management, limitations and how it can open new lines of practical use with future
2. Literature review
2.1 Lay theory and social courage
This study is grounded in the lay theory, which is based on the public elucidation of social
behavior (Kinman and Jones, 2005). The lay theory basically mirrors what people have in
their minds (Furnham, 1997). Besides, the theory put forward complex and multidimensional
phenomenon (Furnham, 1997), by explaining cause-and-effect relationships (Kinman and
Jones, 2005). According to the lay theory, happiness, subjective well-being, social support and
esteem stems from having close friends and loving parents and social networks (Campbell,
1976;Larson, 1978). Due to the lack of a common theoretical framework for courage (Howard
and Fox, 2020), researchers often use it to identify relationships that can develop more
sophisticated theoretical integrations (Howard and Fox, 2020;Kapp and Scheele, 1996). The
lay theory of courage tends to include all positive virtue with attribution of courage, and
courageous people have three important functions, which are enhancing, moral modeling and
protecting (Detert and Bruno, 2017;Kinsella et al., 2015).
Courage is defined as the quality of the mind enabling one to overcome fear or difficult
obstacles, in other words, overcoming the negative experience of fear with more positive
feelings (Schwartz, 2004). Woodard (2004) defines courage as the power to survive mentally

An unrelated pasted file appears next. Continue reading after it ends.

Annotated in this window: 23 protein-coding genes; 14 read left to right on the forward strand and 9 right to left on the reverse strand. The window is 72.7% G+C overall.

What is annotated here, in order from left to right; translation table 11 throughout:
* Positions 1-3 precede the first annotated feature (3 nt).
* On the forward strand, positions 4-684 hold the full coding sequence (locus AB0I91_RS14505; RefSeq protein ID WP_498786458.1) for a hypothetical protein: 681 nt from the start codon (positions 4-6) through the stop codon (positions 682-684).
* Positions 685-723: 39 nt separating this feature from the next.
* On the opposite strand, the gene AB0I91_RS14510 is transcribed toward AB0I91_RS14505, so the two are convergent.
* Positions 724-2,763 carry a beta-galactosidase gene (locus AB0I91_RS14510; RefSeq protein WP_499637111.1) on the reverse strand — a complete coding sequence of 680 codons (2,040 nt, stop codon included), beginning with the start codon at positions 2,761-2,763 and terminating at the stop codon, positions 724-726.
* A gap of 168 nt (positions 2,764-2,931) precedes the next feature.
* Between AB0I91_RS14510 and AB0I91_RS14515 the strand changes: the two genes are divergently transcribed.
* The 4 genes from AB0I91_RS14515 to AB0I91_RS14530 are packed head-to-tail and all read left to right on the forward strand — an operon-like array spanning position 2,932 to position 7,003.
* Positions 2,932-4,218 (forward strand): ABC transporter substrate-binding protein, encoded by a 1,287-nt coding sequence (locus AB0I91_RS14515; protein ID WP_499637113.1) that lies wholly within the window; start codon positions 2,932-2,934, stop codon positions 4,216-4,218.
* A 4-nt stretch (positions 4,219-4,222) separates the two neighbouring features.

and morally in the face of fear, anxiety and difficulty. And, he defines the courageous person
as, despite feeling fear and anxiety in a situation threatening his existence, the person who
can do what is necessary. According to another definition, courage is an individual’s power
where he/she gets from his/her depths to achieve a virtuous conclusion (Sekerka and Bagozzi,
2007). The individual gets this power without being able to cope with the fear he/she feels. In
other words, this power, which comes from the foundation of existence, gives its first exam by
controlling the fear felt.
Courage has three dimensions, namely, physical, moral and social (Howard and Cogswell,
2019;Schilpzand, 2008). Physical courage is a courageous behavior that risks the actor’s
physical well-being, generally emerges in wartime and battles, and may not be relevant to the
day-to-day interactions of most people (Howard and Reiley, 2020;Howard et al., 2017;
Howard, 2019;Koerner, 2014;Schilpzand, 2008). Moral courage is the courage to act for moral
reasons despite the risk of adverse consequences and is believed to influence the day-to-day
life of most individuals (Sekerka and Bagozzi, 2007). Social courage is an act of courage in
which the risks involved are to the actor’s esteem in the eyes of others, and it is relevant and